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From: Lutz Kettner (kettner_at_[hidden])
Date: 20001128 02:04:49
Hi,
> From: Paul Moore
>
> I believe that mathematically, it is possible to view machine doubles as
> representing a series of discrete points on the mathematical real line. The
> problem I am looking to solve is to find the simplest rational (a
> welldefined concept) which is closer (in the absolute mathematical sense)
> to the supplied double than to any other value representable as a double. I
> believe this is calculable, and furthermore, I believe that there exist
> implementations of the algorithm. Unfortunately, I don't know of existing
> code, nor do I have the expertise to implement the algorithm from first
> principles.
I wonder if there is a misconception on my side. For me the
"algorithm" of converting a float/double to a rational is simple
and easy, and it is exact except for overflow errors in num/denom.
The rounding and approximation errors happen always when converting
towards doubles/floats. The rounding error in:
rational<..> rat = 0.1;
happens when 0.1 gets scanned and converted to double, not when
the double gets converted to a rational.
The details are implementation dependent and might get a bit messy, I am
not an expert there either. Details are things such as how many bits are
there in the mantissa and where are these bits in the type. Maybe there
is a standard header file already around capturing all this. IEEE floats
would make things already more predictable. Other details such as NaN
and +Inf have also to be considered (maybe raising an exception).
The actual conversion starts from the general representation of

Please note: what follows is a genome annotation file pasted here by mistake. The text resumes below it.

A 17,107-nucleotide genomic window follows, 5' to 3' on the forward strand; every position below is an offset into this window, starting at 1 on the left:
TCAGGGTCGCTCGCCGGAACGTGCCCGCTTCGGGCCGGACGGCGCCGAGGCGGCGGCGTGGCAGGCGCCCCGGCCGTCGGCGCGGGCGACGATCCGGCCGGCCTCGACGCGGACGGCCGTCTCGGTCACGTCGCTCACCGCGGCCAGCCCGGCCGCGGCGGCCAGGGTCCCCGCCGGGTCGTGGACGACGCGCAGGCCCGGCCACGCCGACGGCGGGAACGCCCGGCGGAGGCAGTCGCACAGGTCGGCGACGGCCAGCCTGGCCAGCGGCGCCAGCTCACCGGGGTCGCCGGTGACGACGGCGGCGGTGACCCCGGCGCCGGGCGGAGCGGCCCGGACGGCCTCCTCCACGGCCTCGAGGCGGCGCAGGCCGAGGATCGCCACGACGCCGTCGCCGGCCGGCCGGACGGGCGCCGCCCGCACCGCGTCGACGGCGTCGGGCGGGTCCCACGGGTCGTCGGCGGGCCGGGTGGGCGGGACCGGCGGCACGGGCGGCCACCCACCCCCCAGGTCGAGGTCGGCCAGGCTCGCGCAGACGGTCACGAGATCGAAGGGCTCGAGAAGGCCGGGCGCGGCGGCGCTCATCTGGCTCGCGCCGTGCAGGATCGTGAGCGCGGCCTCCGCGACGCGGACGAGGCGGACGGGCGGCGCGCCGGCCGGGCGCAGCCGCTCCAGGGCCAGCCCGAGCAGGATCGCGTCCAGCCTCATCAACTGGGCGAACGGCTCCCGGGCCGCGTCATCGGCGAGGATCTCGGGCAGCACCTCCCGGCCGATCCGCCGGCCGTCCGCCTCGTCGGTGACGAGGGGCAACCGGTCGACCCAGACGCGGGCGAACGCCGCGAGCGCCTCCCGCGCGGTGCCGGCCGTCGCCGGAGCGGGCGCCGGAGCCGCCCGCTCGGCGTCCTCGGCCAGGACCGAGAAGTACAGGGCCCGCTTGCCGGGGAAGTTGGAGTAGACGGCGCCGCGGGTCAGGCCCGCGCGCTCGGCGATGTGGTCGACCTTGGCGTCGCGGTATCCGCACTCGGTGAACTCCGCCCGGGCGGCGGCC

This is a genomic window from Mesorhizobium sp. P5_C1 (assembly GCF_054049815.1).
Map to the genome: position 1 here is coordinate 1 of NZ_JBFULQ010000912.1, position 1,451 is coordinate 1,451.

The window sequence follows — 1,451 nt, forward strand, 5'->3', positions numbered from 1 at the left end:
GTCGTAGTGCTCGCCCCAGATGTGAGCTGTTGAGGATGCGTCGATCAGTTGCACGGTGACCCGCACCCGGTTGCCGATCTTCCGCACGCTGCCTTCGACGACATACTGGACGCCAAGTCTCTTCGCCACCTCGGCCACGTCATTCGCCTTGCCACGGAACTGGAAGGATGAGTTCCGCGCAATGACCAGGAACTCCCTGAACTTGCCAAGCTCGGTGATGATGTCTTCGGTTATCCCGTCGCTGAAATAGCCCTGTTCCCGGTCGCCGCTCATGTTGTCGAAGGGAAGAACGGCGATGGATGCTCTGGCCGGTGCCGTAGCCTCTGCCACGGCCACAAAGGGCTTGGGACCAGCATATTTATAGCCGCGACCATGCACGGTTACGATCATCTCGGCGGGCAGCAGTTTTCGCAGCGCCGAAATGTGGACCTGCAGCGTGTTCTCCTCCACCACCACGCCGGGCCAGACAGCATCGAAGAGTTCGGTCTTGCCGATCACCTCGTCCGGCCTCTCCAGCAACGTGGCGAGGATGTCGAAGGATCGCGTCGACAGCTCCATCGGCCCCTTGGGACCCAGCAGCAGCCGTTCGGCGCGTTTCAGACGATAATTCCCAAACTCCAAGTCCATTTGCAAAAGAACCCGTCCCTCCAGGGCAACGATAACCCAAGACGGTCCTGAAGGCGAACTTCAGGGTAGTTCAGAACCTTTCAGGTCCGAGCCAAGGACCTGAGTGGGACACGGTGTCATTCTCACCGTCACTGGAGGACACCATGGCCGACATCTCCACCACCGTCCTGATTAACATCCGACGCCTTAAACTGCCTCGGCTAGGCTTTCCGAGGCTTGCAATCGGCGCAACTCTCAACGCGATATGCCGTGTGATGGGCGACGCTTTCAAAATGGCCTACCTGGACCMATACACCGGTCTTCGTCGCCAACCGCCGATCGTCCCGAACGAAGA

floats in base 2 (which makes the conversion always exact. Of course
if there are machines out there using a decimal system for floats that
would invalidate my above claim):
float_value = m * 2^e, where m is an integer mantissa and e an
integer exponent. The float sign is usually stored separately.
I assume m>0 now. e has a sign.
The conversion:
If e == 0, set rational to m/1
If e > 0, set rational to (m*2^e)/1
If e < 0, set rational to m/(2^(e)) and shift num/denom to the right
as long as both are even. That shifting factors out the gcd. The
shifting should be done before assigning to the integer number
type to avoid unnecesary overflows if the integer type is smaller
than the mantissa.
The *2^e and *2^(e) operations are also just shifts.
I would welcome a conversion of float/doubles to rational. I am
not sure if I have encouraged or discouraged (I hope not) with
this email,
Best regards,
Lutz Kettner

UNC Computer Science email: kettner_at_[hidden]
CB 3175, Sitterson Hall phone: (919) 9621700 x7759
Chapel Hill, NC 275993175, USA fax: (919) 9621799

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